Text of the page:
Arvède Barine: History, Modernity, and Feminism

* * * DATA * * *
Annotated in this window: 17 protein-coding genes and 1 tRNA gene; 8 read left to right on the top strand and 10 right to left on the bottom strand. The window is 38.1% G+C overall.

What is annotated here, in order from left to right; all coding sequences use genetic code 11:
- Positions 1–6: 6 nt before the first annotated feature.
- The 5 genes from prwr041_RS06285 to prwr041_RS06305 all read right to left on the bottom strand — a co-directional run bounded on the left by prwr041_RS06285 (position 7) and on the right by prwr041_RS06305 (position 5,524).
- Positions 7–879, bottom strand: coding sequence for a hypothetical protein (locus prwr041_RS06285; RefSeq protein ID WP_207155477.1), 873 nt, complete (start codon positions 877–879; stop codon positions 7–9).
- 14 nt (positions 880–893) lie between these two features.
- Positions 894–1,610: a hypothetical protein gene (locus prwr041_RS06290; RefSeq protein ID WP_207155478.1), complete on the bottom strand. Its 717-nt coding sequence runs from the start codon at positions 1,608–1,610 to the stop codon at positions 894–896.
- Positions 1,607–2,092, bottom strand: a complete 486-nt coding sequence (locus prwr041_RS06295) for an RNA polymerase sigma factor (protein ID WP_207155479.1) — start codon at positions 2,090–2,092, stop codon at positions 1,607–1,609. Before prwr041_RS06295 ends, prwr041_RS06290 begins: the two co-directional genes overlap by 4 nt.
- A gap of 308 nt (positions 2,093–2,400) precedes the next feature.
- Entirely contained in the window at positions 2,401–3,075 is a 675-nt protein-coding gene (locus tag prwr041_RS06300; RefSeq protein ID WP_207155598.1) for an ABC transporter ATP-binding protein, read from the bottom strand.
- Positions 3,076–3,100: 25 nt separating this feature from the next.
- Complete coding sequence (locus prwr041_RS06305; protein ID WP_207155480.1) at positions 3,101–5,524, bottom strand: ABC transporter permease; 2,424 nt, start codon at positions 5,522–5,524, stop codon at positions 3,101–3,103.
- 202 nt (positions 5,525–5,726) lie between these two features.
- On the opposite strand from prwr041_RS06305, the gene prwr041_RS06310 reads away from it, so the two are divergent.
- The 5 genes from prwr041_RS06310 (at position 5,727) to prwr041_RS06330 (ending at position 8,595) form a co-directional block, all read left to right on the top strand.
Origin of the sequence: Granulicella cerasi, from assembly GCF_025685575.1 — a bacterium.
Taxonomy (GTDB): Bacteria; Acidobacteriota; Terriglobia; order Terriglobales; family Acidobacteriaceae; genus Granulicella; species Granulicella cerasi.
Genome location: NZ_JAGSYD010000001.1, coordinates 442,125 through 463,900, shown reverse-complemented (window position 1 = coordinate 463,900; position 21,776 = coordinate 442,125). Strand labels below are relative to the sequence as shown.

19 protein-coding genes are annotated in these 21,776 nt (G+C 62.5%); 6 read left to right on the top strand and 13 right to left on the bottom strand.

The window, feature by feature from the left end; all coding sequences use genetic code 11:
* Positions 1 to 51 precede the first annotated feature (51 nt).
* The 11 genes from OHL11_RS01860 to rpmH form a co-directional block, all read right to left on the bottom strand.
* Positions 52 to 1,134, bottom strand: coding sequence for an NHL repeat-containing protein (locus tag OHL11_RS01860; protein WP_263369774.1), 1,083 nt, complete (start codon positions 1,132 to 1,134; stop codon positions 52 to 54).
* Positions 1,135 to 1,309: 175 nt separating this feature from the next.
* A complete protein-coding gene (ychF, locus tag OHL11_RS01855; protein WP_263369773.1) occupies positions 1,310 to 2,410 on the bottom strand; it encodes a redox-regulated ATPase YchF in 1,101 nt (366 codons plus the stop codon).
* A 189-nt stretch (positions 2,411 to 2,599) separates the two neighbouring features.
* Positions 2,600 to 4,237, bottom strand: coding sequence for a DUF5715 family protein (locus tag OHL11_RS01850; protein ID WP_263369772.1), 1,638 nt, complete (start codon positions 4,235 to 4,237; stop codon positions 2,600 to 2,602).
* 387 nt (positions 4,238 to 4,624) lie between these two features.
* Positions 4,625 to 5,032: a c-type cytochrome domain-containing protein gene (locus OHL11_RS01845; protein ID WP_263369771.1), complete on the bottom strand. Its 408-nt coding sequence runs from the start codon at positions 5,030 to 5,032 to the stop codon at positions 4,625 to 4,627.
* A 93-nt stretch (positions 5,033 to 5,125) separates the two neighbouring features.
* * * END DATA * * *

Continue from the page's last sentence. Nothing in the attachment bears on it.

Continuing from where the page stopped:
Arvède Barine, pseudonym of Louise-Cécile Vincens (1840–1908), is hardly known today, but her histories, biographies, and literary criticism were immensely popular in France, Europe, and North America during her lifetime. This essay links Barine’s historical practices to her ambivalent relationship to feminism and modernity, based on her published works and the extensive correspondence addressed to Barine held in the Manuscripts Department of the National Library of France in Paris. While she explicitly rejected feminist claims for legal equality with men, she was very much interested in ways that women in the past exerted influence and conducted their lives. This chapter contends that this ambiguity lies in the three different levels of analysis Barine applied to her subjects: inherited traits, social and cultural history, and individual choices.